How Much Money Do Influencers Really Make?

influencer holding how much money they made and a phone showing tiktok logo
Queenmoonlite Studio/Shutterstock

When the average person thinks of how much money influencers make, they often picture multi-millionaires — taking luxurious brand trips, living in sprawling mansions, with millions of adoring fans blowing up their comments section with love and sometimes hate.

This is part of the reason why so many kids are joining creator summer camps in droves. According to a 2023 Morning Consult poll, a whopping 57% of Gen Zers said they’d like to be an influencer if given a chance.

But this stereotype of fame and fortune is far from the truth.

Take this week, for example, when popular TikToker Reesa Teesa revealed she’s “not quitting her day job” anytime soon. Her viral, 50-part “Who TF Did I Marry?” series helped her gain over 3 million followers in a matter of two weeks.

But in a recent video, she said she hasn’t been able to make much money from it due to TikTok’s limited monetization offerings.

It’s not surprising, considering many influencers reported making only “pennies” from hit videos on the platform.


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♬ original sound – ReesaTeesa

“So for the people who think I’ve made 80-something-thousand, a hundred thousand, three hundred thousand — I am so sorry to disappoint you, but the actual number is nowhere near.”

— Creator Reesa Teesa on TikTok.

So, how much money do influencers make, really? Sure, the richest YouTubers and TikTokers like MrBeast and Charli D’Amelio have made millions. They’ve expanded their businesses, becoming media titans. But the reality is millions of other people working professionally as creators make nowhere near that much.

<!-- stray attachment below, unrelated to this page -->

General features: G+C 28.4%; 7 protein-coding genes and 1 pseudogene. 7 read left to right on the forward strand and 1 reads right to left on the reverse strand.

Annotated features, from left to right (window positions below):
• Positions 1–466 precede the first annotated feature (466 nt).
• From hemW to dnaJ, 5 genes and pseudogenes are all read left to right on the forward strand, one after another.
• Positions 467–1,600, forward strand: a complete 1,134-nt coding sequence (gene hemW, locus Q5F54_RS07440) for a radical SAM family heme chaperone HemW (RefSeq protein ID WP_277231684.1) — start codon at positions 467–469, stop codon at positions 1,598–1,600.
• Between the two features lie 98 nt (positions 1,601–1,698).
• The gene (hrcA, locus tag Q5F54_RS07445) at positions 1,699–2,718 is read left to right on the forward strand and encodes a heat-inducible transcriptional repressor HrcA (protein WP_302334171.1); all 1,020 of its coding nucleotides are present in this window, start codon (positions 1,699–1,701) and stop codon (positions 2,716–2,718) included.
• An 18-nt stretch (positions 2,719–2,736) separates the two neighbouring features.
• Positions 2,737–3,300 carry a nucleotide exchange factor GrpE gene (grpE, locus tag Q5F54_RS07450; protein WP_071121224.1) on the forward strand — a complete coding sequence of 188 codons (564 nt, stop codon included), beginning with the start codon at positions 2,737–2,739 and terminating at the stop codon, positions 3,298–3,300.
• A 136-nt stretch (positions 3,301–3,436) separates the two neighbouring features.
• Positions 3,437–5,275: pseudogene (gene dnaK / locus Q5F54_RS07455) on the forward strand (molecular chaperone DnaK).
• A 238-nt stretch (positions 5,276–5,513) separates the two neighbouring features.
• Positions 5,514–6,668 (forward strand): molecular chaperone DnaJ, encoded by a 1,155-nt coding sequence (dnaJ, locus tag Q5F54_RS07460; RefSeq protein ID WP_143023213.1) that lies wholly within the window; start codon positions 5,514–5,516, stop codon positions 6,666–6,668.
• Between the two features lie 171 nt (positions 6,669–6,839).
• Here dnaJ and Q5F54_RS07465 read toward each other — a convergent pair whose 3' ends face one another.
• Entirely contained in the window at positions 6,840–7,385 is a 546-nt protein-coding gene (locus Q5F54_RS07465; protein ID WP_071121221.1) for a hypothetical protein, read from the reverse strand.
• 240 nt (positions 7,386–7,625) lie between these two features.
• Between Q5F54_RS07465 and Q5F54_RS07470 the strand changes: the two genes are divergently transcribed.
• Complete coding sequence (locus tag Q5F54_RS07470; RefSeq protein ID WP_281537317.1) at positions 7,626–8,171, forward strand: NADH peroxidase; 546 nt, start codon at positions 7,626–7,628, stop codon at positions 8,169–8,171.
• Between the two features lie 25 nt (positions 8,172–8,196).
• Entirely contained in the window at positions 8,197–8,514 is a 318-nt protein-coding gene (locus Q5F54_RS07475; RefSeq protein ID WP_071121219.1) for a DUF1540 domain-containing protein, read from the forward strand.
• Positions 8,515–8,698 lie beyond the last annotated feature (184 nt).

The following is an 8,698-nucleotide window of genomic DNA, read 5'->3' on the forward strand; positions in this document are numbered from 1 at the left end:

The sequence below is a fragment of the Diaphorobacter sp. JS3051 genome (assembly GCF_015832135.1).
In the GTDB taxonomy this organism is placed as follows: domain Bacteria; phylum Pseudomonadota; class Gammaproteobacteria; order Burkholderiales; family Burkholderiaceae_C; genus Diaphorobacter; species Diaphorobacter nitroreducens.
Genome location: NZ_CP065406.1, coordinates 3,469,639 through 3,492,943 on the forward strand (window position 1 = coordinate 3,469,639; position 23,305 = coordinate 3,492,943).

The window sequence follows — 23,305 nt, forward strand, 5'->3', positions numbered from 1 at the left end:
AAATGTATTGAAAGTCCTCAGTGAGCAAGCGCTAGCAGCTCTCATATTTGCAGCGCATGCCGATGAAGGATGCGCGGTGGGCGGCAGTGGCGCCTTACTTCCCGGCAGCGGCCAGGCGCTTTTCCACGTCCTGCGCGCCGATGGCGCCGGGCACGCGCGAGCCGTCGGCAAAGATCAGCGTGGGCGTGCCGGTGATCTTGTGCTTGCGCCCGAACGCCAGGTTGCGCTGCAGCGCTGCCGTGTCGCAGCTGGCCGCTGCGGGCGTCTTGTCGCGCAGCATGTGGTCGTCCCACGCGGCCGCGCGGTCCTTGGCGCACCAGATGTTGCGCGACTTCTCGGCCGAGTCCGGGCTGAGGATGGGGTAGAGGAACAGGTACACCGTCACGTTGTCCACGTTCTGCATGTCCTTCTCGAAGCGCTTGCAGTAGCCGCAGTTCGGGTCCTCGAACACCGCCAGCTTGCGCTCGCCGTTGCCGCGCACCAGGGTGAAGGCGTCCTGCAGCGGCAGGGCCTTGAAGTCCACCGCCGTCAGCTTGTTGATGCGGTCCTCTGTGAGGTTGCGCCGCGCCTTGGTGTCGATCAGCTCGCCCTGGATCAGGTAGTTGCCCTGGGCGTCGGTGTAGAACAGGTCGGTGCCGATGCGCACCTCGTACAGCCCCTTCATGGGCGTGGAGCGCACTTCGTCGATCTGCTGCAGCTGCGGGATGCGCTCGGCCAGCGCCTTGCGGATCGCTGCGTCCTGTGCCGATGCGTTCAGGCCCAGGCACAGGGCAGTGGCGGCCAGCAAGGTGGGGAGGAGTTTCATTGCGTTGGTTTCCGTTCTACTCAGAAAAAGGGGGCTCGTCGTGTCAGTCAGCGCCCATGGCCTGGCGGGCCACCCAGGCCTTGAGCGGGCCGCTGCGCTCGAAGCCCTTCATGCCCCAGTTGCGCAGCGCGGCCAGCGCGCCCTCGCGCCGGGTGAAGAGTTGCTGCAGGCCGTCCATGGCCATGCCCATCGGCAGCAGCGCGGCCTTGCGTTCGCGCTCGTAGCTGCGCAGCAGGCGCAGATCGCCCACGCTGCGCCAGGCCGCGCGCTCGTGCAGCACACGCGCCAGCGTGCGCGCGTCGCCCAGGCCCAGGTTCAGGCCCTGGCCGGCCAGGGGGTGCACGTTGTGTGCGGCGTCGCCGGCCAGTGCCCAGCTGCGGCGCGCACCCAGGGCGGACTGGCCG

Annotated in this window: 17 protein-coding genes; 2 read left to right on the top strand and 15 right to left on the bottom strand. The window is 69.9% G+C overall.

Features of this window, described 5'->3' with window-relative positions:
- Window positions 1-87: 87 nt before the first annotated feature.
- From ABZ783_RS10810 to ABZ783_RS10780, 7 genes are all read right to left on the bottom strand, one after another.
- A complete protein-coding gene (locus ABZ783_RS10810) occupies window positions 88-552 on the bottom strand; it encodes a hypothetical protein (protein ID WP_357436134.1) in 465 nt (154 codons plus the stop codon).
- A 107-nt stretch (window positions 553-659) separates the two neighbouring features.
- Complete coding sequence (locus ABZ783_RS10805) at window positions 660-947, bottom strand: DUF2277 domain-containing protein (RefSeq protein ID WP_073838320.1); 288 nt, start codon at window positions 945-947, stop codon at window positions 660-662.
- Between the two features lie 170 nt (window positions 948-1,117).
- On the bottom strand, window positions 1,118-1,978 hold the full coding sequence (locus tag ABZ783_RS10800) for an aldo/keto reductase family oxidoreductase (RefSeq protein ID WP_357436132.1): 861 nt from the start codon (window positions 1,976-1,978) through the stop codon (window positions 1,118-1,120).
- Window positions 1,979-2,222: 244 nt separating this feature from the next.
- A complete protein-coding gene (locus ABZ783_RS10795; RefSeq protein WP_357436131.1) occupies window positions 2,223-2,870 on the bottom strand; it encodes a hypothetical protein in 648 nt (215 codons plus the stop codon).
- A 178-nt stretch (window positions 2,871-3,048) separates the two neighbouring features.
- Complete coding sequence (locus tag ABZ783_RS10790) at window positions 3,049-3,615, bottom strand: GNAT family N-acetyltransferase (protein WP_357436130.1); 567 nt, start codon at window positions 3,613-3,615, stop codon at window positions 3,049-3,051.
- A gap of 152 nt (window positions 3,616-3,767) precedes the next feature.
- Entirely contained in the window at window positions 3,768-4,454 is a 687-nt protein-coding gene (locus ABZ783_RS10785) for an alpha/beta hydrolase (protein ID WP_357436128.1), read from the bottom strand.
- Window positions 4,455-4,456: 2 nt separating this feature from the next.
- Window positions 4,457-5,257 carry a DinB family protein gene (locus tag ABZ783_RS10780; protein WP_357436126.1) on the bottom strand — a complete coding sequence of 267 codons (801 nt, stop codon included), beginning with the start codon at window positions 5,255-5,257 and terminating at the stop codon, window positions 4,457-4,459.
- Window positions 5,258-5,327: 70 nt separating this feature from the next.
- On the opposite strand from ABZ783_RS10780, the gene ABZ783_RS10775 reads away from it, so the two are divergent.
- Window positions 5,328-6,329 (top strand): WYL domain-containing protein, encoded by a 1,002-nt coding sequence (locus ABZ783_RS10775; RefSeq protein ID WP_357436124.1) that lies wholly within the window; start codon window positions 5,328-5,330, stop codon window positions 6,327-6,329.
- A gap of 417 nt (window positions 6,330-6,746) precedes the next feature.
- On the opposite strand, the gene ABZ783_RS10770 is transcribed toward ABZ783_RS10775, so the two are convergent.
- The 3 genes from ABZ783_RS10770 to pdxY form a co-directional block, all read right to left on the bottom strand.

In one Linktree survey from 2022, researchers found that only 12% of full-time creators earned more than $50,000 annually. In comparison, the average U.S. annual income for working adults in the last quarter of 2023 was $59,384, according to the U.S. Bureau of Labor.

On top of this, creators operate in a highly unregulated industry. They have unpredictable incomes, making it difficult to plan for health insurance and paid time off. They struggle to get the platforms they rely on to listen to their feedback. Harassment and stalking are common threats.

Furthermore, the social pressures to always be online and turn yourself into a personal brand can take a toll on mental health. It’s the reason that even the most popular creators burn out.

Take influencer Ana Wolfermann, who said earlier this month she’s stepping away from a full-time career as an influencer due to the pressure to share too much of herself. Or Twitch streamer Hasan Piker, who spoke this week about how socially draining putting yourself online all day can be. …

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